Pinterest attribution can be complicated for marketers. The main issue is that someone could pin a product image from one page on a brand’s site, but that page could feature multiple product images. A typical measurement dashboard would only be able to link the pin and the site page, but Pinterest analytics firms like Curalate and now Pinfluencer have begun to roll out image-level analytics.
Pinfluencer announced today an image-recognition engine that would let it be able to tie a pinned image with an image on a brand’s site and comes in addition to Pinfluencer’s URL matching. Pinfluencer CEO Sharad Verma explained how it works.
“The way our crawlers work is we pull data from Pinterest continuously, extracting pins, pinners, comments, likes. Then we start separating pins that [belong] to a brand’s website. That’s what we’ve been doing until now. Then we start separating images for the webpages. At the end of the whole crawl process and data processing and image processing, here are the images that got pinned, the products that got pinned and here’s the website performance,” he said.
That attribution means a retailer like Sephora (a Pinfluencer client) could see which lipstick in particular is driving Pinterest traffic to its "lips" category page. The beauty giant could then take that insight and promote that lipstick on its home page, create its own pinboard featuring the product and complementary items or add in-store signage identifying it as popular on Pinterest.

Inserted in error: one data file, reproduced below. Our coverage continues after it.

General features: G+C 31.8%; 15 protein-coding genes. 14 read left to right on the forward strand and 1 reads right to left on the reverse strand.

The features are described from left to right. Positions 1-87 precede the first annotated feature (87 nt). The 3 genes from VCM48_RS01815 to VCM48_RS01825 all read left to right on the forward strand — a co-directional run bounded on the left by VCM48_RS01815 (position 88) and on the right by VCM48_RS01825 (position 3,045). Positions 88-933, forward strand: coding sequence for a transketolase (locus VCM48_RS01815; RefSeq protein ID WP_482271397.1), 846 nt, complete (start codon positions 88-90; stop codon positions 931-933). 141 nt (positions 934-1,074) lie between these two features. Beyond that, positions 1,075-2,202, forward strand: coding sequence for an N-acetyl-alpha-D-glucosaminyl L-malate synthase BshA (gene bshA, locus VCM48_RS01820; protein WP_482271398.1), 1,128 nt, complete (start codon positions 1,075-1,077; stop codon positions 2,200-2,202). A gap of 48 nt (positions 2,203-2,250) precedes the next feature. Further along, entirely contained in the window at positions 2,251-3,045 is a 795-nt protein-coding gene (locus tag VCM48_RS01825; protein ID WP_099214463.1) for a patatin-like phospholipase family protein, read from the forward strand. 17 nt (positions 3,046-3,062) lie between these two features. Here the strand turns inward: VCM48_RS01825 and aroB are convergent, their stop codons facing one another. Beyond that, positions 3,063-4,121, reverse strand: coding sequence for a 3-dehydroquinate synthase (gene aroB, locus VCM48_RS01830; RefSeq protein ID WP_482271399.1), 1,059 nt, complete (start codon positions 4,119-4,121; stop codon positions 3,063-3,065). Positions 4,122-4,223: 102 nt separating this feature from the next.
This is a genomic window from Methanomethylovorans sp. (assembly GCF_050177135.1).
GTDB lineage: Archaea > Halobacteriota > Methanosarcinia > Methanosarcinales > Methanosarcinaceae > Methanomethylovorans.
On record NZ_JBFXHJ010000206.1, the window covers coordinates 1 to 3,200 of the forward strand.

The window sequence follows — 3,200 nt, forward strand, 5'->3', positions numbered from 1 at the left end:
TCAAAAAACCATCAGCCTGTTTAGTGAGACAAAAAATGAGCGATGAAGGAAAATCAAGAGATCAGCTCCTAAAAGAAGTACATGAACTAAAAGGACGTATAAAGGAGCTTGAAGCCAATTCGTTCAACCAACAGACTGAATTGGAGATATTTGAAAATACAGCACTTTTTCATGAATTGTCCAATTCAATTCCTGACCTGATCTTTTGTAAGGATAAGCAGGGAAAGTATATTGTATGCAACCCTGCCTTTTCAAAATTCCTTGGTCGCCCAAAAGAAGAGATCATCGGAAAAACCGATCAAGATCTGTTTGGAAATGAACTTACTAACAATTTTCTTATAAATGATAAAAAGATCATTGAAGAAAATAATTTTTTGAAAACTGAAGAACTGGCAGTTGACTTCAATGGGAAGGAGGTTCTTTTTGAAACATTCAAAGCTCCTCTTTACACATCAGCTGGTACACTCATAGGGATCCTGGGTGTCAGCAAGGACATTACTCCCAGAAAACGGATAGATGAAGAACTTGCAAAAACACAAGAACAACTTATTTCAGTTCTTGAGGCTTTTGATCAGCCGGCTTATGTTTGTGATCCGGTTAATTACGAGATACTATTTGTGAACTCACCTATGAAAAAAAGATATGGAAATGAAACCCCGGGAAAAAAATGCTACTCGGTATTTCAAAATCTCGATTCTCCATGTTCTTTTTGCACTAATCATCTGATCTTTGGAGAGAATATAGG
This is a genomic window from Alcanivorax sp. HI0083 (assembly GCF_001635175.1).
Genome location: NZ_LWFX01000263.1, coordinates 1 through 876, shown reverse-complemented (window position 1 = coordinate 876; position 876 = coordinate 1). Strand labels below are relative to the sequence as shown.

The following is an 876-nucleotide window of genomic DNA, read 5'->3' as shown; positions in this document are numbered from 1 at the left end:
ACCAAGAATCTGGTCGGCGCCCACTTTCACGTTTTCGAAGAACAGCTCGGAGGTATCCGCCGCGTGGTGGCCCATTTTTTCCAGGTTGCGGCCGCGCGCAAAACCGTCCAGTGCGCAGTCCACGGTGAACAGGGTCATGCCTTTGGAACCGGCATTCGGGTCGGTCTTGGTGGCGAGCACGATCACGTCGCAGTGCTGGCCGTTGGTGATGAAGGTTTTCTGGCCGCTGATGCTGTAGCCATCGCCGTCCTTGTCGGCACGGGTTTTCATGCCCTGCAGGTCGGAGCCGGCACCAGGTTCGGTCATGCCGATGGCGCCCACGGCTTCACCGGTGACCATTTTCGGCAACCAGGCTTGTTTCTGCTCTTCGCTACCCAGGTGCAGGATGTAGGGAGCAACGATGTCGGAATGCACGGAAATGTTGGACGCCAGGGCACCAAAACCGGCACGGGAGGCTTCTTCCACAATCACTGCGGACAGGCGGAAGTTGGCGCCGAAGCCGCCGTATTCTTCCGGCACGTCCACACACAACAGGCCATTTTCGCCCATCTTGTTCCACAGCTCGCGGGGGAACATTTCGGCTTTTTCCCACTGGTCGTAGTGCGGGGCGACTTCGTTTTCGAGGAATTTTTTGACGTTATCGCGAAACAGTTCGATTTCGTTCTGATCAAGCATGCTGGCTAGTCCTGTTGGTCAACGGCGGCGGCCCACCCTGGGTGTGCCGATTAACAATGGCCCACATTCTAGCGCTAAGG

The idea is similar to competitor Curalate’s technology, which was launched last spring, but Verma pointed out Pinfluencer’s URL matching as a point of differentiation. “If you don’t do URL analytics the way we do it, what Curalate ends up doing is they don’t know if an image lives on your website or another’s brand’s website,” he said, though it’s Adweek’s understanding that Curalate is in fact able to access the URL for which page a product image resides on.
Pinfluencer’s image-recogntion technology doesn’t have to remain limited to Pinterest. The company has hired a new chief architect from Google who previously helped to build Yahoo’s document search engine, Verma said, adding that Pinfluencer’s technology is similar to search engine technology. “We can go to any site like Google’s crawlers and parse text and images,” he said, specifying eBay, Zappos and Walmart as three potential examples of sites it could crawl in a similar way to Pinterest. “A particuar use case where we might do image recognition beyond Pinterest is for a [consumer packaged-goods] brands. For example, Tide might want to know how its products are doing on eBay, Pinterest, Fancy [etc.]. That’s where we would use image recognition to identify their products,” he said.
Multiple times Verma emphasized that image recognition is only one technology that’s an important piece of a larger puzzle also includes URL matching. Eventually Pinfluencer plans to add SKU-level matching, meaning the ability to match a product’s size and color with a pin.